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    Building a ready workforce

    Companies support Field Lab for Lackawanna College students

    Mikaila Adams

    Domestic natural gas production from the northeastern US, particularly from the Marcellus shale formation is proving to be a game-changer for the US energy industry. Bentek Energy calls the Northeast the "new center of the gas universe for North America," while a recent Morningstar Inc. report sees the Marcellus the biggest driver of US gas production over the next few years as well as the catalyst that will transform the US into a major exporter of natural gas.

    Lackawanna College, a private, accredited two-year college serving the people of northeastern Pennsylvania, opened its School of Petroleum & Natural Gas (PNG) in 2009 at the beginning of the Marcellus Shale boom to offer curriculum to meet the specific needs of the growing industry.

    "Lackawanna College saw an opportunity a few years ago and took a leap into education in support of the oil and natural gas industry," said Mark Volk, Lackawanna College president.

    Williams presents a check to Lackawanna College to support hands-on training.
    Williams presents a check to Lackawanna College to support hands-on training.
    Photo courtesy of Lackawanna College

    In support of the college's mission, Cabot Oil & Gas Corp. and Williams, both active in the region, provided gifts to the School of Petroleum & Natural Gas in New Milford, PA.

    Cabot holds nearly 200,000 net acres in the dry gas window of the Marcellus. The company's Marcellus properties accounted for 79% of the company's proved reserves as of year-end 2012 and 85% of the company's total net production for the second quarter of 2013. In April, the company gifted $2.5 million to help fund the college.

    "Our partnership with Cabot enhances tremendously the ability of the School of Petroleum & Natural Gas to provide a world-class education designed to prepare a ready workforce that fits the needs of the multiple companies across the industry. Beyond just an investment in Lackawanna College, through this collaborative effort Cabot is making an investment in our students and our community," commented Volk.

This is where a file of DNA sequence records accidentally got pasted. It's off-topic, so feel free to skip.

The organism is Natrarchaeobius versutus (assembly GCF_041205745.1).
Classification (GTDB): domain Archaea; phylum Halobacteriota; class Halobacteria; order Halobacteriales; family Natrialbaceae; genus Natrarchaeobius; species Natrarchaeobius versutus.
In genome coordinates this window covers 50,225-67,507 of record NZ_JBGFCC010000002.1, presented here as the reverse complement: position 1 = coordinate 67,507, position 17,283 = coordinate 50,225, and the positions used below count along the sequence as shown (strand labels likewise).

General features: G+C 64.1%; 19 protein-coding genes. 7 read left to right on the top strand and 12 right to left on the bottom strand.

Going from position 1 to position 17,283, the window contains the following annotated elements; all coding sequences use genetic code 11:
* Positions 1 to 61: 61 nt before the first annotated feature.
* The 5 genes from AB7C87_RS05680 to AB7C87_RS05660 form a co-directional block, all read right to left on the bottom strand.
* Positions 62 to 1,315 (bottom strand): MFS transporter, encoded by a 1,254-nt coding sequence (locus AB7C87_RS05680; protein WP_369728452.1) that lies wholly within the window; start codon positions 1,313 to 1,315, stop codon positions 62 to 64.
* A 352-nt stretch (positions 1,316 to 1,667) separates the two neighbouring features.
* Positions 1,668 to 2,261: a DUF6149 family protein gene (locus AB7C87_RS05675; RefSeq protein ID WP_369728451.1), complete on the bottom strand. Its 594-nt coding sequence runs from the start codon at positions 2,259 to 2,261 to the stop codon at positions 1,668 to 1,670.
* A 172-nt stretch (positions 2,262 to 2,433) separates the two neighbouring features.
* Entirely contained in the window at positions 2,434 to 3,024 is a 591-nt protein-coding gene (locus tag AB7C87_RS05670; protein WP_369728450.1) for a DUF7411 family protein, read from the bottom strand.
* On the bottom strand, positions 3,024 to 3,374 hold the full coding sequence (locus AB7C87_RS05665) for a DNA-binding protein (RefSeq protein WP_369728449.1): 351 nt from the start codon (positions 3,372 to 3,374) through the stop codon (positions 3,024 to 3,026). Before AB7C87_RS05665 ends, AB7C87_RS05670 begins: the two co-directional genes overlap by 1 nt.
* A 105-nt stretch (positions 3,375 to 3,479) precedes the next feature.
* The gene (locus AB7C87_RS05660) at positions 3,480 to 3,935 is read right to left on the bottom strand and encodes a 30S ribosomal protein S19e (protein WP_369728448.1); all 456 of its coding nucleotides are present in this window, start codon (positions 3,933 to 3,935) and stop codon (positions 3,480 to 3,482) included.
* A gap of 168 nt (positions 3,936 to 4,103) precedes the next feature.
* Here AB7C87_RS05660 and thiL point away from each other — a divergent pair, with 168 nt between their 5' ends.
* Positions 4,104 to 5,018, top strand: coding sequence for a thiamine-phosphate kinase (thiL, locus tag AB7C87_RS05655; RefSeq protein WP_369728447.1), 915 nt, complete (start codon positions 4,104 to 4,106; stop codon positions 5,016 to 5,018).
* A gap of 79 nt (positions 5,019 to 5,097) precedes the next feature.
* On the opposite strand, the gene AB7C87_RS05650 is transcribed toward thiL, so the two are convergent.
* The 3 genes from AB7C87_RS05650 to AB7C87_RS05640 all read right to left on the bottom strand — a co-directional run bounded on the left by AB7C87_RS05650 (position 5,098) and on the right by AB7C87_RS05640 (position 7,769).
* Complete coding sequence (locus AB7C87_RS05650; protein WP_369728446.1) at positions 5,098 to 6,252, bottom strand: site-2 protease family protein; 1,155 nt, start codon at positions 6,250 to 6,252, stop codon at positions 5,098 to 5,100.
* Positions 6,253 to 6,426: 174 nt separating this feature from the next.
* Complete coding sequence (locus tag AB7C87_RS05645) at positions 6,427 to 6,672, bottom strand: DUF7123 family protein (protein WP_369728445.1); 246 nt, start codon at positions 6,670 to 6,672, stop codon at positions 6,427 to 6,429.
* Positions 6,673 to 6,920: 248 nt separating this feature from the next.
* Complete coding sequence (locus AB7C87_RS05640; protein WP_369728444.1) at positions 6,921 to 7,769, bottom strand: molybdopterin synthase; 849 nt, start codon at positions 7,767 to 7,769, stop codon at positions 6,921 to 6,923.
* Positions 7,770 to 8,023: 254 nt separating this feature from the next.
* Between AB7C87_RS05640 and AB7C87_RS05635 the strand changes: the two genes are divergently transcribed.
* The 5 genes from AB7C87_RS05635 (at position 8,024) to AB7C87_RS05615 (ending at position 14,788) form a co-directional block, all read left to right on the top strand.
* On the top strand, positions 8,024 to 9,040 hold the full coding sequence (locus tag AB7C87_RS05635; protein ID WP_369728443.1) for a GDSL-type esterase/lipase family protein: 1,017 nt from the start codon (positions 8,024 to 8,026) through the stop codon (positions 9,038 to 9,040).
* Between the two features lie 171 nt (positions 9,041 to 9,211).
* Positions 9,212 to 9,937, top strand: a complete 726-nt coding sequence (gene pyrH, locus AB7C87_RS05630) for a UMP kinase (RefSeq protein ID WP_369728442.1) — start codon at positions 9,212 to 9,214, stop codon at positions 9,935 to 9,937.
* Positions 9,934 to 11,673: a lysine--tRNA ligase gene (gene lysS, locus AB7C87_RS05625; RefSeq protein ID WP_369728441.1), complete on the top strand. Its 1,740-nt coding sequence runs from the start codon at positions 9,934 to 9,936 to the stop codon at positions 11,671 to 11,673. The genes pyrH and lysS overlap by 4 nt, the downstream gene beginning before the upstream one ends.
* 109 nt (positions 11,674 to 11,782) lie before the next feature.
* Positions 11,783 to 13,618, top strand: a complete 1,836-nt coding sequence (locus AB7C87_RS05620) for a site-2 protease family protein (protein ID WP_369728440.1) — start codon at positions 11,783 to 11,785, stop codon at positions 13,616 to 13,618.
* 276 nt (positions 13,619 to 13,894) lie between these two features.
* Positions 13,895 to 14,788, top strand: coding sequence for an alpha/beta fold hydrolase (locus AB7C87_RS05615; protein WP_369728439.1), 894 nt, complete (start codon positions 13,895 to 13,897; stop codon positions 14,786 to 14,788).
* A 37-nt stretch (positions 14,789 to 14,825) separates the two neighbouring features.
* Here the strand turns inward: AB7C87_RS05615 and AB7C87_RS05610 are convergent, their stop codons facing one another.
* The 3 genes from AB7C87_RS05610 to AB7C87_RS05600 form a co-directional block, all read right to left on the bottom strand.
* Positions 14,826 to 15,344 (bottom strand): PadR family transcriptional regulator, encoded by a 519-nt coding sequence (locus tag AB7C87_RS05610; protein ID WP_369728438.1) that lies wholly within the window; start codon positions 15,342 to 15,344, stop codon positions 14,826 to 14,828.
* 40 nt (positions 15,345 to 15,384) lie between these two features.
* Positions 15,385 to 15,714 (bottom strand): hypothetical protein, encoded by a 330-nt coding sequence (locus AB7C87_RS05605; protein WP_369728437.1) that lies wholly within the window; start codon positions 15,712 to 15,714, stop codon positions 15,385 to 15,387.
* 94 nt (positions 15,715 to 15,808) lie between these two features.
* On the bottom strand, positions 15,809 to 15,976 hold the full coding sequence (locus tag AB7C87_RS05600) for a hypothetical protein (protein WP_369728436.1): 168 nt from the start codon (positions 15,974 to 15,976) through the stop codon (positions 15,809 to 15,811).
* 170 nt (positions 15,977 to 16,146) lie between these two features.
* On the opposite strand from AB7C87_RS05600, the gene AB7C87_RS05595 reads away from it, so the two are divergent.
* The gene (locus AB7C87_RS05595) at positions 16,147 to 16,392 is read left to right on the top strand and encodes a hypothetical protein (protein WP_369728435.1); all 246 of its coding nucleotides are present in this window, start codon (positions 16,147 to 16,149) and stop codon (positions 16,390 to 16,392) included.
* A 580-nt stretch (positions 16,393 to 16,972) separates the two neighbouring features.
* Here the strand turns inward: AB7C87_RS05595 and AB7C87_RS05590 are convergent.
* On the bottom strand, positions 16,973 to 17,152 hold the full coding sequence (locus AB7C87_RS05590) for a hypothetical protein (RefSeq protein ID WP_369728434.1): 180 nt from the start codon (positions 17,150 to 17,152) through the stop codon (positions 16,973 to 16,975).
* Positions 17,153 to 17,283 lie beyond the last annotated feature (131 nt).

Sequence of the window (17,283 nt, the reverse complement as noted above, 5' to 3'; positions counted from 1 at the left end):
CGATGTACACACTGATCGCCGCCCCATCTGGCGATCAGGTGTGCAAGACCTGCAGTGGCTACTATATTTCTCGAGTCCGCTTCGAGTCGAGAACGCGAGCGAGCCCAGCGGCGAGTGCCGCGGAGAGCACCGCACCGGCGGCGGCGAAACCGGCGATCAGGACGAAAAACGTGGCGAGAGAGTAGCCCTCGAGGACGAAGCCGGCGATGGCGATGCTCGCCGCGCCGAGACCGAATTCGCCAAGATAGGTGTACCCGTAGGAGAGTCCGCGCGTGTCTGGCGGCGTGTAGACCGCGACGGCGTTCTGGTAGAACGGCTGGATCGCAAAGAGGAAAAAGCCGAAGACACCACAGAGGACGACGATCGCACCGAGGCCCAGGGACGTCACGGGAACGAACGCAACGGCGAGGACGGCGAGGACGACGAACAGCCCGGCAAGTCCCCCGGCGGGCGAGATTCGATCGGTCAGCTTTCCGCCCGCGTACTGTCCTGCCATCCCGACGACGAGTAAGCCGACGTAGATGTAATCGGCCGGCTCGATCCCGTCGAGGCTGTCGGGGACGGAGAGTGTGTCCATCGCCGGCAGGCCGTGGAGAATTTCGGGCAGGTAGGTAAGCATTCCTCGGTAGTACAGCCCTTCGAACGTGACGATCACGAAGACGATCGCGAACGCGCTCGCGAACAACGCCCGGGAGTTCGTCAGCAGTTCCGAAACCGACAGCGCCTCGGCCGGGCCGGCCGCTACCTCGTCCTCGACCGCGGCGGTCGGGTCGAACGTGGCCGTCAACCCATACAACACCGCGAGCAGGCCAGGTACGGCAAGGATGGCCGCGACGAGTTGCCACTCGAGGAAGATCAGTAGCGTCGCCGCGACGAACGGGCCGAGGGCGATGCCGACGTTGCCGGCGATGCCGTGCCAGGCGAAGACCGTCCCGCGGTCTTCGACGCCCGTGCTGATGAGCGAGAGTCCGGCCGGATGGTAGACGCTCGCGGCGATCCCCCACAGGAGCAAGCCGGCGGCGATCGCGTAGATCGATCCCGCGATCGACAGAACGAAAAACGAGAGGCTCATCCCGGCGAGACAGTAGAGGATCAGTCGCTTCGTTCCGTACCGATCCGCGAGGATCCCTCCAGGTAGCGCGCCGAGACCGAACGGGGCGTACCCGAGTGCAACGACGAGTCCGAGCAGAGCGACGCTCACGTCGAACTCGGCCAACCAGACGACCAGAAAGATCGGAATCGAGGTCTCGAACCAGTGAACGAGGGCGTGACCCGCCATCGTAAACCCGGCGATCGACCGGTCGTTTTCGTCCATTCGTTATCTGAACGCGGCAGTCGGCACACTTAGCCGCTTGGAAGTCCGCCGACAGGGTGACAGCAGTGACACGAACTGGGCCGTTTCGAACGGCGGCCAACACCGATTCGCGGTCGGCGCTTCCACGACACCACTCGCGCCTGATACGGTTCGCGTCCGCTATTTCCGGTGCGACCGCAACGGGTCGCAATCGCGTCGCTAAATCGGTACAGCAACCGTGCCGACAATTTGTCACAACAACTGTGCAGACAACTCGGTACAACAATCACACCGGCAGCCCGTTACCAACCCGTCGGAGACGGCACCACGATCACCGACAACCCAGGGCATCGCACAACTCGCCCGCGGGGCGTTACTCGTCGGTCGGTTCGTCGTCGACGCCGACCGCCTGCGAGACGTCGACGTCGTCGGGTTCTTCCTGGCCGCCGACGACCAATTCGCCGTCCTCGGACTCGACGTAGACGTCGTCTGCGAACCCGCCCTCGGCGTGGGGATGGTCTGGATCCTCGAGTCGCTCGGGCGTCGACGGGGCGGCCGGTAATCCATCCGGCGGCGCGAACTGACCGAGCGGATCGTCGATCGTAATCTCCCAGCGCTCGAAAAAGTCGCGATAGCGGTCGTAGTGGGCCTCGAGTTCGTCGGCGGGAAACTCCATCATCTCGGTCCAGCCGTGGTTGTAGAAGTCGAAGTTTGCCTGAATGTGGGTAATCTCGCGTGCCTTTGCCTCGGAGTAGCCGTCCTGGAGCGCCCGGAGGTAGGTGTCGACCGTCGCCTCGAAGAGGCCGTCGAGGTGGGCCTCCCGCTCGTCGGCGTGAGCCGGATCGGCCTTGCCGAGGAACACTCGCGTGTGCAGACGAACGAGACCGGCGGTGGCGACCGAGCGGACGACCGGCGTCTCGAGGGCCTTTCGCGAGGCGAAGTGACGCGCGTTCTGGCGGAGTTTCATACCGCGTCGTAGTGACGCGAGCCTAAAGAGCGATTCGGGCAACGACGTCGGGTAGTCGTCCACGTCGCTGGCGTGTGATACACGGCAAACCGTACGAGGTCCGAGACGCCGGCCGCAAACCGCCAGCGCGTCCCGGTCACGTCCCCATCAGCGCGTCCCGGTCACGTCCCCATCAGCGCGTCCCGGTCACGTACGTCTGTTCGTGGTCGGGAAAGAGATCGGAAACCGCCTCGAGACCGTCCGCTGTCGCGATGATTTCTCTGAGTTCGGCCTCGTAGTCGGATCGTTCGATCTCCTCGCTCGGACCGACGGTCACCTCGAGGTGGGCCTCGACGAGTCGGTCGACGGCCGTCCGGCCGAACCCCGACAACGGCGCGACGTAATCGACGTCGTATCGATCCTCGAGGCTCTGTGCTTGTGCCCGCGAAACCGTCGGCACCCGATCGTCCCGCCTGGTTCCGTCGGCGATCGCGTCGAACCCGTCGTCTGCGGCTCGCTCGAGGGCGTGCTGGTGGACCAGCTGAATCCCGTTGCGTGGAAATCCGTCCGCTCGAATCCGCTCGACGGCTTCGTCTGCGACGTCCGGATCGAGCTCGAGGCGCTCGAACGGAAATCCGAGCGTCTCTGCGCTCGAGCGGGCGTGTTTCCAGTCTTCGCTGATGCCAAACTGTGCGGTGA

Funds will be directed toward creating a $1 million endowment that will provide continuing support for student scholarships and help meet the long term needs of the school. An additional $1.5 million will be used for equipment, training, staff and faculty development, and student interactive experiences and internships.

    "This opportunity will ensure that qualified, hardworking individuals can get a solid education and be prepared for employment in this robust, expanding industry," said Phil Stalnaker, vice president of the North Region for Cabot.

    Adding to the equipment necessary for the students to receive the solid, hands-on training needed, is Williams, a midstream company operating compressor and gas processing stations, gathering pipelines and other facilities within miles of the college. Williams donated a glycol dehydrator, a machine used to process natural gas before compression and distribution.

    "Our employees are technicians who spend a lot of time on computers," said Ryan Stalker, a Williams representative. "They have to understand complicated machinery and know how every part of it works.." He said many people looking for jobs in the area "are from nearby communities, so helping this school train them just makes good sense." The company gifted $10,000 to cover the costs of acquiring and installing the necessary controllers, regulators, valves and piping, as well as $2,500 for a PNG student scholarship.

    Rick Marquardt, executive director of the School of Petroleum & Natural Gas, noted the dehydrator will be "an immediately available and important learning-tool addition to the school's new field lab, which includes all the field handling equipment used in the production of natural gas."

    "We worked to identify the technical skill base required of oil and natural-gas industry technicians and technologists," Marquardt said, "and we write curricula that try to meet those needs," Marquardt concluded.

     

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